It’s not just about the almighty dollar. It’s about Boeing controlling its workers, and it’s all about corporate greed all throughout the U.S.—them taking whatever they can take from us.

It doesn’t matter whether you’re union or not. The person working at 7-11, the person working at Home Depot, the person working at Wal-Mart—every single individual needs to stand up and tell our government, “See ya.” Because right now you’ve got millionaires running this country. Millionaires are only going to take care of themselves in the long run.

The stakes in this battle for the IAM—and for the overall labor movement, given the worsening economy and declining union membership, which now stands at 12.6 percent of the population—are extremely high. That’s because, in addition to being the world’s second biggest commercial airplane manufacturer, Boeing is also the Pentagon’s number two military supplier. And according to, Boeing is the largest employer in Washington state and largest exporter in the United States.

But as powerful as Boeing is, the machinists have the power to take on the company and win. In fact, the IAM arguably has the most leverage it has ever had, thanks to Boeing’s backlog of more than 3,400 aircraft it has orders to build. This eight-year backlog—worth $346 billion in future sales to Boeing—is the biggest in its history. Much of the union’s leverage is due to the backlog of nine hundred orders (worth $155 billion) for the new 787 Dreamliner. According to Business Week, it’s the most anticipated commercial jet in history.

While the machinists struggle to survive on $150-a-week strike pay, they’ve seen the richest Americans make out like bandits with the government’s $700 billion corporate bailout. Fortunately for the machinists, they aren’t alone in this struggle. The highlight of the strike so far was a solidarity rally and barbecue for the machinists, the “Airlines on the Line Day,” on October 9, sponsored by the various unions at Alaska Airlines. More than three hundred machinists and their supporters from a number of unions walked the picket line at Boeing Field in Seattle.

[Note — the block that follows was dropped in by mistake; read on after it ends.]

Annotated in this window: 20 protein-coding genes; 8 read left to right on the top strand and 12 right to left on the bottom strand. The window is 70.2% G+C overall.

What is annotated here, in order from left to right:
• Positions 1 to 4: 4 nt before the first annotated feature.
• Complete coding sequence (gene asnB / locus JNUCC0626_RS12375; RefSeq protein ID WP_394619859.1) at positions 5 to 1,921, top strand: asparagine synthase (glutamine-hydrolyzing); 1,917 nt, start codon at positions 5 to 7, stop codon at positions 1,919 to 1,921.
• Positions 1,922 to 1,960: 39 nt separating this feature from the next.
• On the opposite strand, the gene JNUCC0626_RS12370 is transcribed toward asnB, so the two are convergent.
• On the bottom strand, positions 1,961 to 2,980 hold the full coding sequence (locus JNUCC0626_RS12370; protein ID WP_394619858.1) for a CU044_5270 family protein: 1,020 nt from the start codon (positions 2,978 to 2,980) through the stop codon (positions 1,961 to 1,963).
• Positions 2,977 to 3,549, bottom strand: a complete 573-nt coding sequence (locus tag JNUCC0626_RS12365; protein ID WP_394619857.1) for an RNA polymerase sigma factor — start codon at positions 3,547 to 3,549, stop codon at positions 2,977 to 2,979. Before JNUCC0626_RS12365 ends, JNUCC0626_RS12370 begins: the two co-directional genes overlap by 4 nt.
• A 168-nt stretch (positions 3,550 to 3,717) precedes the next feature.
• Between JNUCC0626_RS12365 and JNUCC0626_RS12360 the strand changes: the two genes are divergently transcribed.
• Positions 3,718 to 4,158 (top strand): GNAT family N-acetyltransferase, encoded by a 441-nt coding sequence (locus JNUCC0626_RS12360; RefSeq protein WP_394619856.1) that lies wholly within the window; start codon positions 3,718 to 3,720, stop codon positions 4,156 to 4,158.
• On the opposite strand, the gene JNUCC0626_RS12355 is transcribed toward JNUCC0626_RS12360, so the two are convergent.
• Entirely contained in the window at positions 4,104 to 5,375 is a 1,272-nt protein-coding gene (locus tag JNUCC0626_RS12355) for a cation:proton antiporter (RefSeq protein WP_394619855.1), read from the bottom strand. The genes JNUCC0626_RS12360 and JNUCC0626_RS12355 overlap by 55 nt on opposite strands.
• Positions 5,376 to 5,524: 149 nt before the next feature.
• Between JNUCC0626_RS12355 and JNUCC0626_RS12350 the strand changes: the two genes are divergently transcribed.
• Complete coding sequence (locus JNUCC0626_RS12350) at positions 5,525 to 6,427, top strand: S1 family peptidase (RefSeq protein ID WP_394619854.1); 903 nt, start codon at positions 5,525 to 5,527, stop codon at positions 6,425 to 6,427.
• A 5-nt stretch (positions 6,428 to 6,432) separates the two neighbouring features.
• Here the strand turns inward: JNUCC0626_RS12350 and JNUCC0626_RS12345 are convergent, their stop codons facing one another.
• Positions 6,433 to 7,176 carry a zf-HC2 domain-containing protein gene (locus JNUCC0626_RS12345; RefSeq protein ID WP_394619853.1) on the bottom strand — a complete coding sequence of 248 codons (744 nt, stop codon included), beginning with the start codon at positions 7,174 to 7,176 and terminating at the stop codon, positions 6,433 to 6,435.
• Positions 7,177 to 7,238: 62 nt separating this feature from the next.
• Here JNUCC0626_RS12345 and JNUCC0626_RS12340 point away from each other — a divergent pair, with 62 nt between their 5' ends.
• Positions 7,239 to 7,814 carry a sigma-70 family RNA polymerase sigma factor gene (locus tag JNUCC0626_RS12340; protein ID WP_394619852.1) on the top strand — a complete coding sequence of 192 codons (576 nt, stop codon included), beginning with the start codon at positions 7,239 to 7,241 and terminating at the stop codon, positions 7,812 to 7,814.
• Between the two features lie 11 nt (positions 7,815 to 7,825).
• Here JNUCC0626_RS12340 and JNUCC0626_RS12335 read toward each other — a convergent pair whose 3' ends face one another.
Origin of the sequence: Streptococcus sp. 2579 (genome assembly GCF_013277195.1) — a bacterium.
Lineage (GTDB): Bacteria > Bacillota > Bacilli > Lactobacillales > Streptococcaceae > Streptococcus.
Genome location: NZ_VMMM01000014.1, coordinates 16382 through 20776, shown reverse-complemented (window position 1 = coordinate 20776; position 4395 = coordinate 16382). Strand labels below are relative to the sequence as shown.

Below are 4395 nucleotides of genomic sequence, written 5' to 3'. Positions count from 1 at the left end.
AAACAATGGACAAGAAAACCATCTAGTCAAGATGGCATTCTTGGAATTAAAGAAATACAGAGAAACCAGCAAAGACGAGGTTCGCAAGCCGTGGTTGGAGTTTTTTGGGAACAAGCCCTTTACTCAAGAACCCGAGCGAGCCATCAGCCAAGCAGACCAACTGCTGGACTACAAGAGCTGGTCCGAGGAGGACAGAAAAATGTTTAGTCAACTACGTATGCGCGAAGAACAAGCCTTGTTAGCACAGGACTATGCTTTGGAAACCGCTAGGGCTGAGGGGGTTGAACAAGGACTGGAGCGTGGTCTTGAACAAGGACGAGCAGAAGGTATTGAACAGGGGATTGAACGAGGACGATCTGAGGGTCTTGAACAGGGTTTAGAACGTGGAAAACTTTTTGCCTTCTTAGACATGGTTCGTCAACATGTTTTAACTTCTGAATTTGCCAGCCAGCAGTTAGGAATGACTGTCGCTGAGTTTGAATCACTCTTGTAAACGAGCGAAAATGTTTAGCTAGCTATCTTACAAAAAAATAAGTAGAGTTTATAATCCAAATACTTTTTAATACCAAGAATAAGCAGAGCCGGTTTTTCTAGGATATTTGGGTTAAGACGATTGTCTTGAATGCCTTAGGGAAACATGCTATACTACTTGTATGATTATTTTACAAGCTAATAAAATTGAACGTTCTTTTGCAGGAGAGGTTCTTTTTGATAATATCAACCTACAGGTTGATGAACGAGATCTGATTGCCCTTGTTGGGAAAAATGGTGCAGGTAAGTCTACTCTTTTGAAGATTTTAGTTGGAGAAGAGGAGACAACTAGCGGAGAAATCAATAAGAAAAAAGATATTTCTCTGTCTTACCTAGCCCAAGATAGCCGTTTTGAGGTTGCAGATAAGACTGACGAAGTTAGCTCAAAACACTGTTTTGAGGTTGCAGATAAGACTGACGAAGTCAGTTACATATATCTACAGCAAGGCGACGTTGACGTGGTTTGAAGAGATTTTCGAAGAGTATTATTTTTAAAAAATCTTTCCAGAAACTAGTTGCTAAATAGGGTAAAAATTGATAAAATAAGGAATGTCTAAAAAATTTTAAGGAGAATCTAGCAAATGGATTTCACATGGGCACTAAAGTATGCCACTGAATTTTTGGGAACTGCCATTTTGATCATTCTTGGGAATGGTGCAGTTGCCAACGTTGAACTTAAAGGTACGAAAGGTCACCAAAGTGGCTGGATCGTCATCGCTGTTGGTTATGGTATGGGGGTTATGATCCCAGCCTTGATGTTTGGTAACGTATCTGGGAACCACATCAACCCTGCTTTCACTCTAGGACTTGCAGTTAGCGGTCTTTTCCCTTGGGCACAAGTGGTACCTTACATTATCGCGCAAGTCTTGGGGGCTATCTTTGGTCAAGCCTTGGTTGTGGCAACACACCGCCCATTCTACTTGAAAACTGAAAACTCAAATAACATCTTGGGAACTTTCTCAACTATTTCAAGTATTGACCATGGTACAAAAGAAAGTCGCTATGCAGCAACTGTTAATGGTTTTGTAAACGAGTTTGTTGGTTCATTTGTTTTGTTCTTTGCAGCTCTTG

With Boeing wanting to deal the IAM a severe blow, with its increased demands for outsourcing, and with the economy worsening every day, the IAM may have to look back to the rich history of labor struggles in the U.S. for inspiration. Joel Funfar is a 17-year employee at Boeing and a rank-and-file member of the negotiating team for the 18,000 members of the Society of Professional Engineering Employees in Aerospace (SPEEA) whose contract with Boeing expires on December 1. At the solidarity rally, he summed up well the direction this struggle may yet take:

I think you have to look back at labor history. Labor in the past, in the ‘30s, in the ‘20s, they went on strike during the depression. They fought for their benefits. If they could do it then, we can do it now. People have to think long term. The companies, corporate America is going to use this economic crisis as an excuse for all kinds of take-aways. And they will never give it back once they take it away. When times get better, they won’t turn around and give you back money.

Issue #103

Winter 2016-17

"A sense of hope and the possibility for solidarity"

Interview with Roxanne Dunbar-Ortiz
Issue contents

Top story